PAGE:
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Activity Name:

Service Learning (General)

How long did it take?

various (at least 3 STOMP sessions of about an hour each, if not more)

Materials:

Vocabulary to know about for this activity:

Background/Things to know about for this activity:

Preparation (what should one do to prepare)::
Talk to the teacher in advance to gauge students' interest and learn more about topics they may be discussing in other subjects.

Procedure (how to go about the activity):

How can the EDP or engineering design practices be incorporated into this activity?

Comment: In the comment field please comment of how this activity went for you, how long it took, how long you expected it to take, if there were any other materials that you would have wanted to have, how your was teacher involved in this activity, if it was age/grade level appropriate for the students and any other comments about this activity you think are important for the next person to use this activity to know.

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  1. Ms. Burn's 4th grade class, Healey school, Fall 2012

    We planned a service learning activity that lasted about 3 STOMP sessions (of 45 minutes each). We wanted the focus of the activity to be about the first part of the Engineering design process (determining a problem, figuring out constraints, designing a solution). We also wanted the students to focus on problems around them. 

    Week 1: Determining the problem
    We asked the students to think about problems that they wanted to solve at their own school. They took a few minutes to think about the problem themselves, then they talked with neighbors to discuss their ideas. We then had a class discussion to brainstorm the different ideas we wanted to solve. As a class, we narrowed the list of problems to four, keeping in mind the time and financial constraints (ex. we can't solve problems that only require us to buy more things).

    By vote, the students chose to redesign the dangerous monkey bars in their playground where Kindergarten, 1st grade and 2nd grade students play. We also determined that within that problem are subproblems on which they could focus (ex. the height of the monkey bars, the ground where the kids fall, etc)

    Week 2: Figuring out constraints, preliminary design
    Prepartion: Because we did not think we had time or resources to build full-scale solutions to our problem, we built a small model of the playground and brought it to the classroom. If the students wanted to redesign the playground or add structures to it, they would only need to build it to the scale of the model.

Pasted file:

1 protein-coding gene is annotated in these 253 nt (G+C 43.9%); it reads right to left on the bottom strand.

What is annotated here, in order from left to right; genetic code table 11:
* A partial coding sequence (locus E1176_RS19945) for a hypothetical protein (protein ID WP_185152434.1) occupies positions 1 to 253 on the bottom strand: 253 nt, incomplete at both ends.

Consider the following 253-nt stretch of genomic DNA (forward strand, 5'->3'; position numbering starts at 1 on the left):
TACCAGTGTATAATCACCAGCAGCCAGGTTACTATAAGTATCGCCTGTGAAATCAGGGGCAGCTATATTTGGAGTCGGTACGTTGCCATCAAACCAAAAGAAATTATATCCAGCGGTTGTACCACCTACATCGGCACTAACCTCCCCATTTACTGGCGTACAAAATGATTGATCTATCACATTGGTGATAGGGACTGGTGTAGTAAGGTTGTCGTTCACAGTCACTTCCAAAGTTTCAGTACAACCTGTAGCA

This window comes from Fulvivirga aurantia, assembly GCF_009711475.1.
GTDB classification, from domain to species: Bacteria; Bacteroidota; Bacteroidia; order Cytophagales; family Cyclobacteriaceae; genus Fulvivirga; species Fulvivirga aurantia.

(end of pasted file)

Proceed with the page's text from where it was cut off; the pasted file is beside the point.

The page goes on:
In class, we introduced the idea of constraints or limitations (we described "limitations" as the things that will limit what you can do to solve the problem). We asked the students to think of limitations and also introduced others that limitations. We came up with the following: money, weather/temperature, space. 
    We also talked about users and what their specific users characteristics and needs are. Since the monkey bars are being used by the younger students, we asked kids to focus on designing for little kids who may not be able to read and might have not have fully developed motor coordination.

    The discussion took more time than anticipated (more than half of our 45 minutes). In the last half of class, we provided students with sheets were they could draw their proposed solution, given the users and constraints in mind. The sheet asked them to determine specifically what problem they were solving, to describe/draw their solution and to list the materials they thought they would need. We then collected these sheets at the end of class.

    Week 3: Design and Building
    Prepartion: Before coming to class, we looked at the designs proposed by the students and wrote comments. Mostly, we wrote questions challenging students to think about the constraints they might not have considered (ex. the weather). We then looked at their designs to gauge what types of materials we might need.

    In class, we asked the students to look at the comments/questions we wrote and re-think their design if necessary. We then asked students to pick up materials once they were done re-designing. The students spent the remaining time building, though many students did not finish due to time constraints.

    What worked/what didn't:
    I think that the students learned a lot from our discussion of the problem and limitations because it was something that we did not discuss all semester. However, I definitely wish we had more time. The discussion on constraints went well on the 2nd week, but it took up a lot of time and it meant that they had little time to think about design Also, due to the nature of the problem that the students chose to solve, many of the solutions did not require a lot of time to design or implement (many solutions involved sticking something soft in the ground to prevent injuries from falling off the monkey bars) and called for materials we did not have . It might have been better to give students a problem that could have more creative solutions. However, having the students pick a problem also made them more invested in the project.